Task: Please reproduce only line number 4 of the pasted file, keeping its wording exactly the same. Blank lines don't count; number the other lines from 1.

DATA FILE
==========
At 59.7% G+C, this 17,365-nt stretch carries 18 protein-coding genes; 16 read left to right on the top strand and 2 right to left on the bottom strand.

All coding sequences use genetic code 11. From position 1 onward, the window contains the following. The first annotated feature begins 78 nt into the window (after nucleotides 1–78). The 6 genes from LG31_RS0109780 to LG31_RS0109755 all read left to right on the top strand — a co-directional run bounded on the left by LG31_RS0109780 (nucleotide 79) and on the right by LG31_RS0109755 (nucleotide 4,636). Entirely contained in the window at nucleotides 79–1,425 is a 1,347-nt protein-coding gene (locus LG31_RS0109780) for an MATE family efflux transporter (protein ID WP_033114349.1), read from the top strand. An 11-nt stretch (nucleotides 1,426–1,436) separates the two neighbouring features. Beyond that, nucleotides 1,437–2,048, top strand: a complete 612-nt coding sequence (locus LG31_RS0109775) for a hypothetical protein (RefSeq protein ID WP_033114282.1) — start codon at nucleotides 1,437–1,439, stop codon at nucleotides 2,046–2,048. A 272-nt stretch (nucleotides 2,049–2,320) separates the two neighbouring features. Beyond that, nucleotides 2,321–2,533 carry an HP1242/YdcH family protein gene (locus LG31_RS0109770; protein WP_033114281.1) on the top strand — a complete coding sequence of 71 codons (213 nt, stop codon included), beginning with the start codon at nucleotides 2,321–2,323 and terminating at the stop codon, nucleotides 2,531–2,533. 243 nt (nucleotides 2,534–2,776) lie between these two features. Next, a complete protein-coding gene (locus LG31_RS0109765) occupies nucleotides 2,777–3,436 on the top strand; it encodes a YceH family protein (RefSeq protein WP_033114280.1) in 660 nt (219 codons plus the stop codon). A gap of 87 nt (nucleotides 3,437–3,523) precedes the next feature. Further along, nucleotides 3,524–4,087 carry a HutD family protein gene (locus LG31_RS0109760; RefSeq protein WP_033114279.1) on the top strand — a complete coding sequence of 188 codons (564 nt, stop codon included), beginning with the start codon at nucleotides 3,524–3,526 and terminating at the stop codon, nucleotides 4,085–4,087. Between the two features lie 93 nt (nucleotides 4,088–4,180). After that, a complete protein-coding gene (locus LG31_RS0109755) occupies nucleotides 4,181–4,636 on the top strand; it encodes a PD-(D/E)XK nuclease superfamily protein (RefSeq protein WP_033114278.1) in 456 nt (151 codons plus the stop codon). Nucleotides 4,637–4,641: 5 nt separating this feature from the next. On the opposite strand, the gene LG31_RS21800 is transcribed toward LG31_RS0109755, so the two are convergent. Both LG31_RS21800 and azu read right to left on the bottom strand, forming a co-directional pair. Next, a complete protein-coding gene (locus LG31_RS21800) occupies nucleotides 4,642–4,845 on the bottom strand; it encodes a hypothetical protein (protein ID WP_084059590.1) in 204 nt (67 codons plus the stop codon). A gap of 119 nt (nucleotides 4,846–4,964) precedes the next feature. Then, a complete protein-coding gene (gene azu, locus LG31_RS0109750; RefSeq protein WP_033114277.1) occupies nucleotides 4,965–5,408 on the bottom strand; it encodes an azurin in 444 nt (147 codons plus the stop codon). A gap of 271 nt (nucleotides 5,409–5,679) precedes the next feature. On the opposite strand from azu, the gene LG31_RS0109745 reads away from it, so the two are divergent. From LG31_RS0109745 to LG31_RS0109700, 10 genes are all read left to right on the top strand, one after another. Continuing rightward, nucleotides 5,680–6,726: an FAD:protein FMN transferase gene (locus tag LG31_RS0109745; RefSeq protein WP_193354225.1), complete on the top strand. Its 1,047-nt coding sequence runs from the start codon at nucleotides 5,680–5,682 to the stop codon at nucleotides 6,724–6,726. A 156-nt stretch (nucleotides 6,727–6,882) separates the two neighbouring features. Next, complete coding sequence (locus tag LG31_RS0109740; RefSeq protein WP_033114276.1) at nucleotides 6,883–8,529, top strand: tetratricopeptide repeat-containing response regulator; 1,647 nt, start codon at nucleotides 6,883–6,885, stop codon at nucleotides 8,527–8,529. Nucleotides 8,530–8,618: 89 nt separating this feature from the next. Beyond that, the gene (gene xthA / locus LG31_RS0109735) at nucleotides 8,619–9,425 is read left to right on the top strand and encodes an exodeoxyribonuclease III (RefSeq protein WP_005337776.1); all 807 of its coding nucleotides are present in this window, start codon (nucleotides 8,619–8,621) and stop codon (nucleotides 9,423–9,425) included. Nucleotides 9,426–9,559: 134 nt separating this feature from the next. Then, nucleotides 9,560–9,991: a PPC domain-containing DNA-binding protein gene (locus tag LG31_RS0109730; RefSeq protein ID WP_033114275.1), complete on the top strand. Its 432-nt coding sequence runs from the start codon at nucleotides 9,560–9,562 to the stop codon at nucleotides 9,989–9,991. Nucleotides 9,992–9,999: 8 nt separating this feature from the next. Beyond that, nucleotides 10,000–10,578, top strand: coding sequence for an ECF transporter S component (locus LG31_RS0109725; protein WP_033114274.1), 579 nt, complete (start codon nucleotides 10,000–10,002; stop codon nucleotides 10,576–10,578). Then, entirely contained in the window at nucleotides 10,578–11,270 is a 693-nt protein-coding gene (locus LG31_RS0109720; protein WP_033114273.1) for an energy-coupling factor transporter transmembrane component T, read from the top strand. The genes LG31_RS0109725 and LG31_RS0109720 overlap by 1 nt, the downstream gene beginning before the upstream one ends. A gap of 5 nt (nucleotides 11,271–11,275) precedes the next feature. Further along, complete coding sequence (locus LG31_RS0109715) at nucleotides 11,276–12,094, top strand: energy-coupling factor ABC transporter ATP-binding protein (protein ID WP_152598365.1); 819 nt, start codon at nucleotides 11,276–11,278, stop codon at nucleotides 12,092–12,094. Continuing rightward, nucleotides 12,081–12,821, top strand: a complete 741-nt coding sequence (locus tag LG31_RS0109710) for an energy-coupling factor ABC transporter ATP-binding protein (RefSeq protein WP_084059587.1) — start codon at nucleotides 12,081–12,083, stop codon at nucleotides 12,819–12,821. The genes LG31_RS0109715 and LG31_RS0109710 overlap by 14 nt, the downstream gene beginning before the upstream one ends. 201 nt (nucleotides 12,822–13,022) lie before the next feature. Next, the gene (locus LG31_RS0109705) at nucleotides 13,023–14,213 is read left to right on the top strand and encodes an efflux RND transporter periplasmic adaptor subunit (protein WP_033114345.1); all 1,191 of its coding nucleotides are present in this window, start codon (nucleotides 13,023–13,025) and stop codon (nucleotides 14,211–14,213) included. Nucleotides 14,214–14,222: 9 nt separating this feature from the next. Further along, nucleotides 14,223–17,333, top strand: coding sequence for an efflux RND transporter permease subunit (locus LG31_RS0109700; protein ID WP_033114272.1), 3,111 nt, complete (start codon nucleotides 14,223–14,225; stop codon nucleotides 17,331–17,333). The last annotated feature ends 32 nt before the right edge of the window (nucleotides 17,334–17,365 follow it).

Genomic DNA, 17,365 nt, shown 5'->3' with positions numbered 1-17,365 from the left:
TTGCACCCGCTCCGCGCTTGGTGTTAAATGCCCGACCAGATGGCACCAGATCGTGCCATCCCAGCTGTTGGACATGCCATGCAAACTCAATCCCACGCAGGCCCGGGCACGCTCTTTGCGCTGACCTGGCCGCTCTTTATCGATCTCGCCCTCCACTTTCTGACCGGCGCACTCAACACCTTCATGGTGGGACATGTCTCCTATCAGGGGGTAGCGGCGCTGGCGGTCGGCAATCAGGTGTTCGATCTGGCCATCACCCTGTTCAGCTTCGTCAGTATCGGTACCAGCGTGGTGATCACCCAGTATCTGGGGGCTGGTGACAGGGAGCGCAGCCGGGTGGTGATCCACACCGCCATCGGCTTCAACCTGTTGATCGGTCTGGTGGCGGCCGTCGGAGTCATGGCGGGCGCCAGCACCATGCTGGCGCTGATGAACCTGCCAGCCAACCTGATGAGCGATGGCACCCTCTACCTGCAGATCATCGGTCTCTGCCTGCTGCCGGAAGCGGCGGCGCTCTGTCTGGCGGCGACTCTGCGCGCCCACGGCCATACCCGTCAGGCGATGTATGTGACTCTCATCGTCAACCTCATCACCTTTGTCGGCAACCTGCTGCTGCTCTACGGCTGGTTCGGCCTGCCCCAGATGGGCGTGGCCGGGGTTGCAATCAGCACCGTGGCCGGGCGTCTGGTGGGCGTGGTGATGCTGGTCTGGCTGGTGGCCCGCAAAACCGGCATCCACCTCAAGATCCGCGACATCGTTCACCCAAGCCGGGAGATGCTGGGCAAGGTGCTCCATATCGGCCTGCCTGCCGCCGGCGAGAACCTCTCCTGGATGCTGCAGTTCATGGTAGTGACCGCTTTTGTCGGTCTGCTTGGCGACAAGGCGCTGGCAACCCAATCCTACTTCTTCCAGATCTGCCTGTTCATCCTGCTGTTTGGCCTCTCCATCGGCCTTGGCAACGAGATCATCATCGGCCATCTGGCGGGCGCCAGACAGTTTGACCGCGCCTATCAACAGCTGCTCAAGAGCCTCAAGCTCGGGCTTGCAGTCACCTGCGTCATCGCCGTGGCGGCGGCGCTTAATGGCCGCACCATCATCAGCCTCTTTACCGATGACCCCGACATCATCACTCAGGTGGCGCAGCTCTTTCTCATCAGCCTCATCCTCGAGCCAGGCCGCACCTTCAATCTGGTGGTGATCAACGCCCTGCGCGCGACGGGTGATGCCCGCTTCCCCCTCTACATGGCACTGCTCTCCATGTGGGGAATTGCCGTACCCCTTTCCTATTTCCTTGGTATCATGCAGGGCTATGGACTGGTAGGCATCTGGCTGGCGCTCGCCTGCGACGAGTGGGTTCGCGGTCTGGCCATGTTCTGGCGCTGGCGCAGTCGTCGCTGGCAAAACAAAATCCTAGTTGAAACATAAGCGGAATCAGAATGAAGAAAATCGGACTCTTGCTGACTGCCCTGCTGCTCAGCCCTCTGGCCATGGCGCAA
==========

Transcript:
TTGCACCCGCTCCGCGCTTGGTGTTAAATGCCCGACCAGATGGCACCAGATCGTGCCATCCCAGCTGTTGGACATGCCATGCAAACTCAATCCCACGCAGGCCCGGGCACGCTCTTTGCGCTGACCTGGCCGCTCTTTATCGATCTCGCCCTCCACTTTCTGACCGGCGCACTCAACACCTTCATGGTGGGACATGTCTCCTATCAGGGGGTAGCGGCGCTGGCGGTCGGCAATCAGGTGTTCGATCTGGCCATCACCCTGTTCAGCTTCGTCAGTATCGGTACCAGCGTGGTGATCACCCAGTATCTGGGGGCTGGTGACAGGGAGCGCAGCCGGGTGGTGATCCACACCGCCATCGGCTTCAACCTGTTGATCGGTCTGGTGGCGGCCGTCGGAGTCATGGCGGGCGCCAGCACCATGCTGGCGCTGATGAACCTGCCAGCCAACCTGATGAGCGATGGCACCCTCTACCTGCAGATCATCGGTCTCTGCCTGCTGCCGGAAGCGGCGGCGCTCTGTCTGGCGGCGACTCTGCGCGCCCACGGCCATACCCGTCAGGCGATGTATGTGACTCTCATCGTCAACCTCATCACCTTTGTCGGCAACCTGCTGCTGCTCTACGGCTGGTTCGGCCTGCCCCAGATGGGCGTGGCCGGGGTTGCAATCAGCACCGTGGCCGGGCGTCTGGTGGGCGTGGTGATGCTGGTCTGGCTGGTGGCCCGCAAAACCGGCATCCACCTCAAGATCCGCGACATCGTTCACCCAAGCCGGGAGATGCTGGGCAAGGTGCTCCATATCGGCCTGCCTGCCGCCGGCGAGAACCTCTCCTGGATGCTGCAGTTCATGGTAGTGACCGCTTTTGTCGGTCTGCTTGGCGACAAGGCGCTGGCAACCCAATCCTACTTCTTCCAGATCTGCCTGTTCATCCTGCTGTTTGGCCTCTCCATCGGCCTTGGCAACGAGATCATCATCGGCCATCTGGCGGGCGCCAGACAGTTTGACCGCGCCTATCAACAGCTGCTCAAGAGCCTCAAGCTCGGGCTTGCAGTCACCTGCGTCATCGCCGTGGCGGCGGCGCTTAATGGCCGCACCATCATCAGCCTCTTTACCGATGACCCCGACATCATCACTCAGGTGGCGCAGCTCTTTCTCATCAGCCTCATCCTCGAGCCAGGCCGCACCTTCAATCTGGTGGTGATCAACGCCCTGCGCGCGACGGGTGATGCCCGCTTCCCCCTCTACATGGCACTGCTCTCCATGTGGGGAATTGCCGTACCCCTTTCCTATTTCCTTGGTATCATGCAGGGCTATGGACTGGTAGGCATCTGGCTGGCGCTCGCCTGCGACGAGTGGGTTCGCGGTCTGGCCATGTTCTGGCGCTGGCGCAGTCGTCGCTGGCAAAACAAAATCCTAGTTGAAACATAAGCGGAATCAGAATGAAGAAAATCGGACTCTTGCTGACTGCCCTGCTGCTCAGCCCTCTGGCCATGGCGCAA